Cowboys searching for some daylight in their running game
Cowboys are searching for some daylight in their running game
10/10/2012 11:42 PM
04/18/2013 7:29 PM
IRVING -- Though it seems like a joke, the statistics say that the Dallas Cowboys' woeful running game has an opportunity to get well Sunday against future Hall of Fame linebacker Ray Lewis and the formerly vaunted Baltimore Ravens' defense.
After facing the NFL's second-, third- and fourth-ranked run defenses the past three weeks in the Chicago Bears, Seattle Seahawks and Tampa Bay Buccaneers, the Cowboys might be looking forward to facing the Ravens.
The Ravens come into the game ranked 20th in the league against the run, giving up 118.4 yards per game. They gave up 214 to the Kansas City Chiefs last week, including 130 to former University of Texas star Jamaal Charles
Lewis, however, kindly warned the Cowboys on Wednesday during a conference call that the numbers are deceiving and if they even dream about having success on the ground against the Ravens they should wake up and apologize.
Well, he didn't say the latter. But that's the gist of it.
"It ain't going to be what they think it is going to be," Lewis said.
The Cowboys and their 29th-ranked rushing attack have been warned.
The Cowboys were never deceived by the numbers and will head into the game with a healthy respect for Lewis and the Ravens' run defense.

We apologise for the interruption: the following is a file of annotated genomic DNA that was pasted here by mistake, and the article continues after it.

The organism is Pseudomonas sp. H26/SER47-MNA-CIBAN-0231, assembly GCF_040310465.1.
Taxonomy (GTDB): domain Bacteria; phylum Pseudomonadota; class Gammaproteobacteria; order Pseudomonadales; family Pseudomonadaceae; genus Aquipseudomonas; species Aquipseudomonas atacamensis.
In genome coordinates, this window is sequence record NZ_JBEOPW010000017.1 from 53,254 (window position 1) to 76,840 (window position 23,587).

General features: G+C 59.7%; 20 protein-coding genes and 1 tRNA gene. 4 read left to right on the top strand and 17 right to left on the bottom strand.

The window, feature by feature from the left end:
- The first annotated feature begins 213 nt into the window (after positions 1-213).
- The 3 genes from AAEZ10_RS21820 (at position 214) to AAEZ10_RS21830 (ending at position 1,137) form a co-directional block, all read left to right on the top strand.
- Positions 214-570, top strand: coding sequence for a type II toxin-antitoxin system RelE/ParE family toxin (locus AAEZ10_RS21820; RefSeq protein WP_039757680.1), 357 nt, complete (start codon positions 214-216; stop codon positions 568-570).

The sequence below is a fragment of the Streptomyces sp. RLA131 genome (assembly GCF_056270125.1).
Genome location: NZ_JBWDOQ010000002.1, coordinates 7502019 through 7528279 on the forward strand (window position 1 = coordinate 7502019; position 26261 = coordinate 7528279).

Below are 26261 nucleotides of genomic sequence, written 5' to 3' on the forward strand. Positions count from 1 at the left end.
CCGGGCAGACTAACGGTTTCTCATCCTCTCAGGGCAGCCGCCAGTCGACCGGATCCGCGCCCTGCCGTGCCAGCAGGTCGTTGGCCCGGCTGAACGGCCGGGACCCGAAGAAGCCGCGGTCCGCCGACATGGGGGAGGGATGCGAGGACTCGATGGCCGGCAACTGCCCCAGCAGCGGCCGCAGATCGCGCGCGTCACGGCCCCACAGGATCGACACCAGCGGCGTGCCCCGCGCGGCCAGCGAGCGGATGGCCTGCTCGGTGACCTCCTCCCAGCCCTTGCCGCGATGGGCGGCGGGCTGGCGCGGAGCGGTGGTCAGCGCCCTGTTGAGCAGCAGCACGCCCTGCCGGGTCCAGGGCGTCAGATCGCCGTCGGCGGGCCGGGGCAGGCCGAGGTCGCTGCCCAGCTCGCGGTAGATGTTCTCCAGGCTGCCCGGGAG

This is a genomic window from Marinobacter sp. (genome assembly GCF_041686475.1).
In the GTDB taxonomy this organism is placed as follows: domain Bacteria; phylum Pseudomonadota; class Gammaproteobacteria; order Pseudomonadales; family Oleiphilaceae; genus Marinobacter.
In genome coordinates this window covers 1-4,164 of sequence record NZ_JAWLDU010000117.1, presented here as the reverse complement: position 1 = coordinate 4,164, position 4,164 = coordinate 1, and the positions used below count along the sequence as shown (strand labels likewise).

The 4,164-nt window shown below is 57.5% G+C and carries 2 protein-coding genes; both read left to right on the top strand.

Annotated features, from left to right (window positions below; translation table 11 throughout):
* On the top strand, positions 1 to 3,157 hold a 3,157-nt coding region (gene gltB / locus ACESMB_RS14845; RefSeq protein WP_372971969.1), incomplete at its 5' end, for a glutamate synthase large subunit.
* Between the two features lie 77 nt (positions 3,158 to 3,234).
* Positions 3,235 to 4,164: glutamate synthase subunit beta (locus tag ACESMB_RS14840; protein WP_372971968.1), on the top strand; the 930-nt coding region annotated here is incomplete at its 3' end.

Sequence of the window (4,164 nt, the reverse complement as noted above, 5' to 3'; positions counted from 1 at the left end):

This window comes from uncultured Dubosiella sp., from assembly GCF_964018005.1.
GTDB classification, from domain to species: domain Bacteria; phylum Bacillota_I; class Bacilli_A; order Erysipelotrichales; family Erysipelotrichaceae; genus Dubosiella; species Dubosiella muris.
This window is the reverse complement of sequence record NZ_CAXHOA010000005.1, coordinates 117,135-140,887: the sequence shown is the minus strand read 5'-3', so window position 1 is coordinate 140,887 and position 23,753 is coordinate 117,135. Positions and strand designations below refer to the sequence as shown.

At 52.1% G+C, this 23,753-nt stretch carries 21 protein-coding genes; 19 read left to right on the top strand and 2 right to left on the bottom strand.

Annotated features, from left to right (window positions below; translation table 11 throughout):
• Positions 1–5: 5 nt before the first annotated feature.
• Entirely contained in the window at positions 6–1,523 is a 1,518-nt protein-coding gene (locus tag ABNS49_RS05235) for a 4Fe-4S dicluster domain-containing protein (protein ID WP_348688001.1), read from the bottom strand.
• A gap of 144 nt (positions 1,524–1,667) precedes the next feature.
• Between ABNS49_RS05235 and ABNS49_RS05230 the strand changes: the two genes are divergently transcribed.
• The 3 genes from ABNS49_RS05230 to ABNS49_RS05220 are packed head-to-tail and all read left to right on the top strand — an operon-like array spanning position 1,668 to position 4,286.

Still, fullback Lawrence Vickers didn't take too kindly to Lewis' prediction.
"That's just the way he feels," Vickers said. "I don't remember him being Houdini or anything like that. He is entitled to his opinion and if that is how he feels, that's cool, too. Kudos to him."
Vickers said he'll be ready for the Ravens.
"Ray or whoever it is. Names don't scare me. Teams don't scare me. I'm a man before anything. So I let other men just talk," Vickers said. "See me in between those lines."
Vickers, however, doesn't deny that the Cowboys must find a way to run the ball better because their numbers the past three games are unacceptable.
Consider that since rushing for 143 yards on 26 carries against the New York Giants in the season opener, the Cowboys have just 128 yards. That's a 42.7-yards-per-game average. Even worse, they gained just 2.4 yards per carry in that span.
Running back DeMarco Murray's statistics exemplify the running woes. He had 131 yards in the season opener. He has gained 44, 38 and 24 in the three games since.
Vickers said the struggles are not about what the other team is doing but rather what the Cowboys are doing -- poor blocking and too many penalties.
"I don't think we care about their [the Ravens'] reputation," Vickers said. "We respect them. They are a good defense. We are focused on us. We are focused on establishing the things we need to establish, eliminating our self-inflicting wounds. We put ourselves in a bad position when we couldn't run the ball. If you are starting first-and-15, it's hard to get a running game going because you are trying to get back on track."
Cowboys coach Jason Garrett said his team must eliminate the minus plays and become a balanced offense. The biggest problem has been on first down, where the Cowboys have rushed for 99 yards on 43 carries. That 2.3 average per carry on first down is second-worst in the league.
"It affects everything," Garrett said. "How many possessions do you get in a game? 10? 11? 12? And if one of those is negatively affected by some kind of a penalty or a minus run or a minus play, you just start to limit your opportunity. You're trying to survive the drive instead of thriving, attacking. So we have to do a better job of that."
They must do it between the white lines against the Lewis and the Ravens.
Vickers will be ready.
Clarence E. Hill Jr.
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